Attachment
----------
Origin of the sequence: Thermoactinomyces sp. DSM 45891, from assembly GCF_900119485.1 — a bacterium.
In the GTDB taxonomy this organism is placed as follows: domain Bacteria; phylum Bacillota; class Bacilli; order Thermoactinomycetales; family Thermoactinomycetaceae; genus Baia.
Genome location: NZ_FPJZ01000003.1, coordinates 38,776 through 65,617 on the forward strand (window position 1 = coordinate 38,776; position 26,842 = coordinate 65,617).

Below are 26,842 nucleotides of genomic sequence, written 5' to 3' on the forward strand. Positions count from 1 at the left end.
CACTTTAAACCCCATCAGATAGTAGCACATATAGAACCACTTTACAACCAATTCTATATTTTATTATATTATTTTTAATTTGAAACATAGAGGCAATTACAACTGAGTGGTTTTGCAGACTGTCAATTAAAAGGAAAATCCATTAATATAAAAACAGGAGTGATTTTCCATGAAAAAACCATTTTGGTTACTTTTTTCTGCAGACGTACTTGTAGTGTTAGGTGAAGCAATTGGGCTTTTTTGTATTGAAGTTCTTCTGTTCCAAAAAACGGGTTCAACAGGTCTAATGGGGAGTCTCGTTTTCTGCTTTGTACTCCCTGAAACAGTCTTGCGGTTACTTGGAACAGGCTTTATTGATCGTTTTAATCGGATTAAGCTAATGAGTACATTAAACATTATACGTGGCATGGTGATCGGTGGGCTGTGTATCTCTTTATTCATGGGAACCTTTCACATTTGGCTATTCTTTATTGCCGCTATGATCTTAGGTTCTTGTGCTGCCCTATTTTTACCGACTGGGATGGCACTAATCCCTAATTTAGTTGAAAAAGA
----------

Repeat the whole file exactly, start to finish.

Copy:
Origin of the sequence: Thermoactinomyces sp. DSM 45891, from assembly GCF_900119485.1 — a bacterium.
In the GTDB taxonomy this organism is placed as follows: domain Bacteria; phylum Bacillota; class Bacilli; order Thermoactinomycetales; family Thermoactinomycetaceae; genus Baia.
Genome location: NZ_FPJZ01000003.1, coordinates 38,776 through 65,617 on the forward strand (window position 1 = coordinate 38,776; position 26,842 = coordinate 65,617).

Below are 26,842 nucleotides of genomic sequence, written 5' to 3' on the forward strand. Positions count from 1 at the left end.
CACTTTAAACCCCATCAGATAGTAGCACATATAGAACCACTTTACAACCAATTCTATATTTTATTATATTATTTTTAATTTGAAACATAGAGGCAATTACAACTGAGTGGTTTTGCAGACTGTCAATTAAAAGGAAAATCCATTAATATAAAAACAGGAGTGATTTTCCATGAAAAAACCATTTTGGTTACTTTTTTCTGCAGACGTACTTGTAGTGTTAGGTGAAGCAATTGGGCTTTTTTGTATTGAAGTTCTTCTGTTCCAAAAAACGGGTTCAACAGGTCTAATGGGGAGTCTCGTTTTCTGCTTTGTACTCCCTGAAACAGTCTTGCGGTTACTTGGAACAGGCTTTATTGATCGTTTTAATCGGATTAAGCTAATGAGTACATTAAACATTATACGTGGCATGGTGATCGGTGGGCTGTGTATCTCTTTATTCATGGGAACCTTTCACATTTGGCTATTCTTTATTGCCGCTATGATCTTAGGTTCTTGTGCTGCCCTATTTTTACCGACTGGGATGGCACTAATCCCTAATTTAGTTGAAAAAGA